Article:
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Maryland Jury Trial Ballot Measure Update

January 5, 2023

On Tuesday November 8 of 2022 Maryland voters voted to approve a constitutional amendment to increase the minimum amount in controversy that guarantees a jury trial from $15,000 to $25,000.  Of all five ballot measures that passed, this measure passed with the lowest amount of support but still had 62% in favor and 30% against. This increase represents the third time the amount in controversy minimum has been raised, in 1992 a $5,000 minimum was established, in 2006 that amount raised to $10,000 and in 2010 the amount was increased to $15,000.   The rationale behind the measure is that the cost to run and manage a jury system is rather significant which increased due to the COVID19 pandemic along with factoring for inflation.

The ballot measure will amend Article 5 of the Maryland Declaration of Rights which is part of the Maryland Constitution[1]. The exact language of the ballot title read as follows:

Authorizing the General Assembly to enact legislation that limits the right to a jury trial in a civil proceeding to those proceedings in which the amount in controversy exceeds $25,000, excluding attorney’s fees if attorney’s fees are recoverable in the proceeding. Under current law, the amount in controversy must exceed $15,000 before a party to a proceeding may demand a jury trial. In cases where the amount in controversy does not exceed this threshold amount, a judge, rather than a jury, determines the verdict.

(Amending Maryland Declaration of Rights – Articles 5(a) and 23)

[ ] For the Constitutional Amendment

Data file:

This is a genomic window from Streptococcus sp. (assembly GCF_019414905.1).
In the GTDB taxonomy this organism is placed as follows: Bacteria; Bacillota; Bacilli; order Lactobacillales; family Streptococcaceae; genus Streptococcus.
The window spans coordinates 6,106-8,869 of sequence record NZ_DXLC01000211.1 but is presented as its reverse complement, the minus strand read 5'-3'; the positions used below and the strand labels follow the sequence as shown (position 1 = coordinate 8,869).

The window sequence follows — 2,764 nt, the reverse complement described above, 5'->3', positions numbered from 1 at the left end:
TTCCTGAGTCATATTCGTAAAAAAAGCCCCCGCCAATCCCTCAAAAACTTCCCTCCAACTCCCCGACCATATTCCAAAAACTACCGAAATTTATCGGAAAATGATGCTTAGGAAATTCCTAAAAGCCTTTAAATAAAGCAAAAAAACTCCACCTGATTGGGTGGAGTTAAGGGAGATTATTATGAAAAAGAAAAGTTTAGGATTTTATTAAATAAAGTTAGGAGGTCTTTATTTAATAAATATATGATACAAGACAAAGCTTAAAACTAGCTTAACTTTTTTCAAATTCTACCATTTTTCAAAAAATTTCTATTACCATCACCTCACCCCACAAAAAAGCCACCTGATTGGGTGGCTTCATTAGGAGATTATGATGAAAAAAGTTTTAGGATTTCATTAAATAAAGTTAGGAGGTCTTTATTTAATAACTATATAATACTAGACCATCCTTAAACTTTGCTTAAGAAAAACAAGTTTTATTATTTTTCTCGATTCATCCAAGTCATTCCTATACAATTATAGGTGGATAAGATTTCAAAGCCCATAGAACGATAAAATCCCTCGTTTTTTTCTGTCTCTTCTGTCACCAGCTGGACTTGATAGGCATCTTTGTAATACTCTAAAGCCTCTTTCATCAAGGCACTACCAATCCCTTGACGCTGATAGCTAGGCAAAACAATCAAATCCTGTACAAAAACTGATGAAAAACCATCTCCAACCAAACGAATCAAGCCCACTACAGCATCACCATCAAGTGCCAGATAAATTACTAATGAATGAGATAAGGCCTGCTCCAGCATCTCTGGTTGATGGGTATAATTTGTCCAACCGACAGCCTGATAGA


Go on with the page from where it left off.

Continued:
[ ] Against the Constitutional Amendment

The $30,000 amount in controversy limit for District Court was not amended as part of the ballot measure meaning that cases with amount in controversy between $25,000 and $30,000 have the option of remaining in District Court for a bench trial or being pled up to Circuit Court for a jury trial. The Maryland Association for Justice, whose members are primarily plaintiff’s attorneys supported the measure along with the Maryland State Bar Association (MSBA).   Richard Montgomery III, the director of Legislative and Governmental Relations for the MSBA argued that:

The MSBA has found that civil claims with lower amounts in controversy cannot be litigated economically in the circuit courts. Generally, when those claims require testimony by medical experts, the high costs of those expert witnesses, as well as the expansive discovery in the circuit court combine make such cases unduly expensive to pursue. The result is that often plaintiffs with smaller claims face unfairly high barriers to justice. Given the ever-increasing costs associated with asserting medical claims, we believe the time has come to adjust the amount in controversy thresholds.”[2]